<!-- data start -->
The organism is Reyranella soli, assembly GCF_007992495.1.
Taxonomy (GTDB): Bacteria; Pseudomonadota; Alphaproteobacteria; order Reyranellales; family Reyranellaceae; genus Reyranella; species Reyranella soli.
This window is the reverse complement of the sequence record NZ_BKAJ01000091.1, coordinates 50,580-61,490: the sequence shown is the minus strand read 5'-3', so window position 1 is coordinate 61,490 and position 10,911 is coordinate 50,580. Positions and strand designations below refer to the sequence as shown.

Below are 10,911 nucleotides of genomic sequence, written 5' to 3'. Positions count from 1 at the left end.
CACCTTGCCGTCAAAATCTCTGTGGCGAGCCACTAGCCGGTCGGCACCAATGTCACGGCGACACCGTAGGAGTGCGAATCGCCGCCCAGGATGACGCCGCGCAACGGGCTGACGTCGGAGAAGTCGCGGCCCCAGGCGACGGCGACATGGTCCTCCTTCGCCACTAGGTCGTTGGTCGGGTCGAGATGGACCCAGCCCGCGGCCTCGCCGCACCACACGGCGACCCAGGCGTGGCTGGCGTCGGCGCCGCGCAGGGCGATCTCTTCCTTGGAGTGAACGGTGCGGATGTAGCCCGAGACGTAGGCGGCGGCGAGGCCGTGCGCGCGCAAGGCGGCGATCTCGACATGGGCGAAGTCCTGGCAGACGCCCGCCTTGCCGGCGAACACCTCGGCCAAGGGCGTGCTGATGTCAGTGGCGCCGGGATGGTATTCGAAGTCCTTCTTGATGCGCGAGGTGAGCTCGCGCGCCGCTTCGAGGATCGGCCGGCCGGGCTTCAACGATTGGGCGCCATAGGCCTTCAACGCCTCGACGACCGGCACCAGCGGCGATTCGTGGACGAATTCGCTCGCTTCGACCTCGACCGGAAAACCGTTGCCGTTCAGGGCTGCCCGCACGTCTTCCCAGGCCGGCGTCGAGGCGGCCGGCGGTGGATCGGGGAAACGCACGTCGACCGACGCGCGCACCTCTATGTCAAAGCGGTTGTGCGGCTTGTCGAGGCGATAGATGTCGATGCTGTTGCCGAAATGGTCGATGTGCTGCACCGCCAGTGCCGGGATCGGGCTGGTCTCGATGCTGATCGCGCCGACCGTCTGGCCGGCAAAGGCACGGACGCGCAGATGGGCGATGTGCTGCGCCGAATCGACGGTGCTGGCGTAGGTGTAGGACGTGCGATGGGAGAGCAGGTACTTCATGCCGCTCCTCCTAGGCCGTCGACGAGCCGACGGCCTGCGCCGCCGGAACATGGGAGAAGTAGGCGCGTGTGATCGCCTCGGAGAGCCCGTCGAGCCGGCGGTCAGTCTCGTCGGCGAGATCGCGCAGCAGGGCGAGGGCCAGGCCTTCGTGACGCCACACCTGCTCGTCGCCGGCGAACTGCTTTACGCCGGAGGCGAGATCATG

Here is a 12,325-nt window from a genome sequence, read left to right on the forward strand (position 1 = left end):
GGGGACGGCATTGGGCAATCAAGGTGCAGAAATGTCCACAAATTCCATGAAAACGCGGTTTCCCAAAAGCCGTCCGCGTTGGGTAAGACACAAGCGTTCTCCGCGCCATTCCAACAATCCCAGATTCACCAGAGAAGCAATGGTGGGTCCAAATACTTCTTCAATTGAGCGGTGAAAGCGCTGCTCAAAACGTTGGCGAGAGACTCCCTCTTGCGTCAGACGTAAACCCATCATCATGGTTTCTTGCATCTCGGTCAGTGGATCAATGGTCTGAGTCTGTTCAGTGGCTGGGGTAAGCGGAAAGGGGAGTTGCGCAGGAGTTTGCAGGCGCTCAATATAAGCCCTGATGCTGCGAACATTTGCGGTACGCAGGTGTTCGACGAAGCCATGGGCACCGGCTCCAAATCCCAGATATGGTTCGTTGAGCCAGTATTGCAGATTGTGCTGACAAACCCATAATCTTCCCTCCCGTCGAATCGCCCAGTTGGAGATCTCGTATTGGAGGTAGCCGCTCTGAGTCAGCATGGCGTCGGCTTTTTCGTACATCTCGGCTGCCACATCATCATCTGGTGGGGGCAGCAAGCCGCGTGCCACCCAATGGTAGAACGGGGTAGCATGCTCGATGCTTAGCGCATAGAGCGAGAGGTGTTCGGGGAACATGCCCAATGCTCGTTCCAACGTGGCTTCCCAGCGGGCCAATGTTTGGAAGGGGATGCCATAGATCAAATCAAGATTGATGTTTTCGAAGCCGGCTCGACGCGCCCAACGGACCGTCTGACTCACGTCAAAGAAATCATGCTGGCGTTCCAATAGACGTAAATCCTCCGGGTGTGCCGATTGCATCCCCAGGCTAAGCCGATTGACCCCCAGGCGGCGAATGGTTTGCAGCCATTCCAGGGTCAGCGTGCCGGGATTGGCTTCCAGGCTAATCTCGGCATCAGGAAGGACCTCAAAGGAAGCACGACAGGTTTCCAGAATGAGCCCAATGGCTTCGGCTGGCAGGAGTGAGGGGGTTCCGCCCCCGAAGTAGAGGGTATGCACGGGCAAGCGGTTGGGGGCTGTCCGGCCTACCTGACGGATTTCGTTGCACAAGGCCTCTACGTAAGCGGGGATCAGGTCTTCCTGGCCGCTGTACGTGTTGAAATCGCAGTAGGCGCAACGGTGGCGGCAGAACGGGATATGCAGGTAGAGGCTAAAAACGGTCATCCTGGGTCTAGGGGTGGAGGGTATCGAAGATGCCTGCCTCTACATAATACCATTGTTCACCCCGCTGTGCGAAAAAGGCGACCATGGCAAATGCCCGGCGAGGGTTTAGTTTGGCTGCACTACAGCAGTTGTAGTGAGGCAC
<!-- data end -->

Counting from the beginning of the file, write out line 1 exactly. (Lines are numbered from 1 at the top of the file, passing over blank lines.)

The organism is Reyranella soli, assembly GCF_007992495.1.